After five and a half years in prison, most of which was served under deplorable conditions in solitary confinement, and during which Dr. Al-Arian underwent three hunger-strikes that lasted several months requiring hospitalization, Dr. Al-Arian was released in September 2008 under house arrest, where he has spent the last 25 months awaiting the outcome of the case.
In its March 2009 filing, the government made several admissions regarding the plea deal, namely, they affirmed its essence of non-cooperation, but still argued that it should not be taken into account.
Moreover,the EDVA prosecutors (as admitted in the government filing) began the process to compel Dr. Al-Arian's testimony at the same time the DOJ was negotiating with his attorneys. This conduct prompted Judge Leonie Brinkema of the EDVA, in a Feb. 2009 hearing, to call into question the DOJ's integrity, stating "I think the integrity of the Justice Department and the integrity of the criminal justice plea bargaining process is too significant to just let it die on the vine given the nature of the record before this Court."
In an earlier hearing held in Tampa, Florida in Nov. 2006, Florida prosecutor Terry Zitek, stated in no uncertain terms that the cooperation clause was deliberately removed: "It's not there, and we're [the government] not...complaining that the defendant Al-Arian has refused to cooperate."
Furthermore,lead government prosecutor Gordon Kromberg of the EDVA, conceded in a court hearing on Feb. 5, 2009, that the government had in fact removed the cooperation clause from the plea bargain upon the insistence of Dr. Al-Arian. But Mr. Kromberg tried to argue that the EDVA was not bound by the terms of the agreement. However, Judge Brinkema pointed out that the plea agreement was concluded with the DOJ as a whole, and that the DOJ could not be allowed to "compartmentalize itself," and that the understanding of the plea agreement is indeed "at the heart of the case."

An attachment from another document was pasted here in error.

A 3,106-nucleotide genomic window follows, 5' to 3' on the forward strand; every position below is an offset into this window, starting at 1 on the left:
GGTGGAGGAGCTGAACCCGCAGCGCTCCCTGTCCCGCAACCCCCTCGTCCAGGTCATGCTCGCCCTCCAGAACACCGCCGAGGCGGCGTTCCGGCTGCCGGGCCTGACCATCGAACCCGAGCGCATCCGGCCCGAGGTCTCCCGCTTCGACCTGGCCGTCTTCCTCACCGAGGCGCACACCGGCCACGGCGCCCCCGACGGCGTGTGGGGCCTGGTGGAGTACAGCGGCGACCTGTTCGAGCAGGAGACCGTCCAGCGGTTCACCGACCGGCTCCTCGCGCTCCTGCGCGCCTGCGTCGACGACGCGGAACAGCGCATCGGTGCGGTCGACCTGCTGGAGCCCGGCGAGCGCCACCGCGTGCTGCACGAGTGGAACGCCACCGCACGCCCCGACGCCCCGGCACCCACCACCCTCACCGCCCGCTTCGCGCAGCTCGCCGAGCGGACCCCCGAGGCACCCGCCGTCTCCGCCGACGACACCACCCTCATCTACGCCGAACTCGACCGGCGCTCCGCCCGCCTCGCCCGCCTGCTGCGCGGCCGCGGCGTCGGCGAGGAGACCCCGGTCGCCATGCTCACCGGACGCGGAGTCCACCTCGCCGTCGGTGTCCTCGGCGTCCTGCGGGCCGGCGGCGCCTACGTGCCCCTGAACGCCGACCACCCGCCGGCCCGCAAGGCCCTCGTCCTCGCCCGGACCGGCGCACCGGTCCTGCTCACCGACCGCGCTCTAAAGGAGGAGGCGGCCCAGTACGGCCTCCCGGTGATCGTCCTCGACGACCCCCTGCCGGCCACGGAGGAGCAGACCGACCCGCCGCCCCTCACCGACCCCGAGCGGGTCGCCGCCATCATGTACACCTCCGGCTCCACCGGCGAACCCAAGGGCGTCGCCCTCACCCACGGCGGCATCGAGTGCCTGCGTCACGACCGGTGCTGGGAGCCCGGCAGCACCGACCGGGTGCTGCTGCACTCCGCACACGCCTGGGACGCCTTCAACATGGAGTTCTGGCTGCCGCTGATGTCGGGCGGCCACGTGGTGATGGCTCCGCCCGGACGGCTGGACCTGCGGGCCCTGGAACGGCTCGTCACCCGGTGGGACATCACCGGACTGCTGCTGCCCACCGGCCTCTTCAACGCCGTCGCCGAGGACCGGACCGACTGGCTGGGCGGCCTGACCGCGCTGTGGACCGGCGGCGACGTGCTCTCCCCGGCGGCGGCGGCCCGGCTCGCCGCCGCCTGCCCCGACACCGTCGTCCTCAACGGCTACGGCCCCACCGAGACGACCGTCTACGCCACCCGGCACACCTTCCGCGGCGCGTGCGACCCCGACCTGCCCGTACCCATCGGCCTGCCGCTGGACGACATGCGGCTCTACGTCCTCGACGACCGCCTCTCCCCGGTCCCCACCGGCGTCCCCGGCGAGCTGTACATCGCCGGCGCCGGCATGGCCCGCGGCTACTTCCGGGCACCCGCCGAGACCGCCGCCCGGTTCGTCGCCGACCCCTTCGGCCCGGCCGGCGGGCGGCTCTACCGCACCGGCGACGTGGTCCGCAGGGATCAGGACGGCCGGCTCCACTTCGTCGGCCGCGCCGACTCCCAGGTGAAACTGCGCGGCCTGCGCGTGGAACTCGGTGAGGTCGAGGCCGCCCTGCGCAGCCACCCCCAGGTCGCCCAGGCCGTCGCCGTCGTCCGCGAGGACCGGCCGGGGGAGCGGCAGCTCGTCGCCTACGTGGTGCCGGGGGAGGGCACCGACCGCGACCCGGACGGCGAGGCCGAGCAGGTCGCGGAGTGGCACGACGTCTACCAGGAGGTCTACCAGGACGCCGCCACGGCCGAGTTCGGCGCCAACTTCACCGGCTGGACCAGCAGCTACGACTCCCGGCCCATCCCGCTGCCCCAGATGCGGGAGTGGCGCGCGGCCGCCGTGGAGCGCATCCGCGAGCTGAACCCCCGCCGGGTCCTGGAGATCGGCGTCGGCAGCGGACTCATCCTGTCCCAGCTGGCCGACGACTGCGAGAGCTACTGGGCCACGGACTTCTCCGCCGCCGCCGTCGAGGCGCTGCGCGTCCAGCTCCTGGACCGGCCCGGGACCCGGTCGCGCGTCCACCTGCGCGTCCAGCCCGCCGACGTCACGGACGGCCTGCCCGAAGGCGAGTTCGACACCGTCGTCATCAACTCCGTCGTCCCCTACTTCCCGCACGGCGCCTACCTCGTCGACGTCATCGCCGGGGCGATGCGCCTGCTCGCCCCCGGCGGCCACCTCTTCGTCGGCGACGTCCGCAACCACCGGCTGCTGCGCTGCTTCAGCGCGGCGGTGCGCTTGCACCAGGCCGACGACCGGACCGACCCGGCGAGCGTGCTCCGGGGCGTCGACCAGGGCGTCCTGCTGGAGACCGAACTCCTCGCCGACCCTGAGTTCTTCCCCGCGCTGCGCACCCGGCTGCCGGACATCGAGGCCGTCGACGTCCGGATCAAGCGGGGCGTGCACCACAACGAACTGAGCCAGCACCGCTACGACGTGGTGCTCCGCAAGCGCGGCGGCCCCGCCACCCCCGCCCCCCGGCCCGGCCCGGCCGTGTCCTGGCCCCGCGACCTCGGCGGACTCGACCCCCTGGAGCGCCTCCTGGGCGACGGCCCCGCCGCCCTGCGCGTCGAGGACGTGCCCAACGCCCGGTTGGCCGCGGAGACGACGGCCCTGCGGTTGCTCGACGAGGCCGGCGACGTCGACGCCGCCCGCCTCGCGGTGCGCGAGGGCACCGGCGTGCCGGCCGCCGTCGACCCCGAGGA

This undisputed fact raised a number of questions about the government's conduct in the case, including: Why would the Florida prosecutors remove the cooperation clause from the plea agreement unless there was a clear promise that Dr. Al-Arian would not be compelled to cooperate or testify? Dr. Al-Arian's then attorneys submitted affidavits saying that cooperation with the government was non-negotiable.
(Click here for the first declaration and here for the second by Dr. Al-Arian's attorneys.)
After the government defied the judge three times by refusing to provide information regarding the plea negotiations, Judge Brinkema ruled in March 2009 in favor of the defense request to file a motion to dismiss the charges against Dr. Al-Arian. Her decision at the time had followed the new revelation that the Florida prosecutors were opposed to the efforts by the Virginia prosecutors to call Dr. Al-Arian to testify. After the parties briefed the court in April 2009, Judge Brinkema issued an order stating that she would rule in the future without further hearings. The new motion for a new hearing by the government is to force the judge to rule on the pending dismissal motion.
The Persecution of Dr. Al-Arian on Film
In 2007, Norwegian filmmakers released a documentary film entitled USA vs. Al-Arian. The award-winning film chronicles the story of Dr. Al-Arian and his family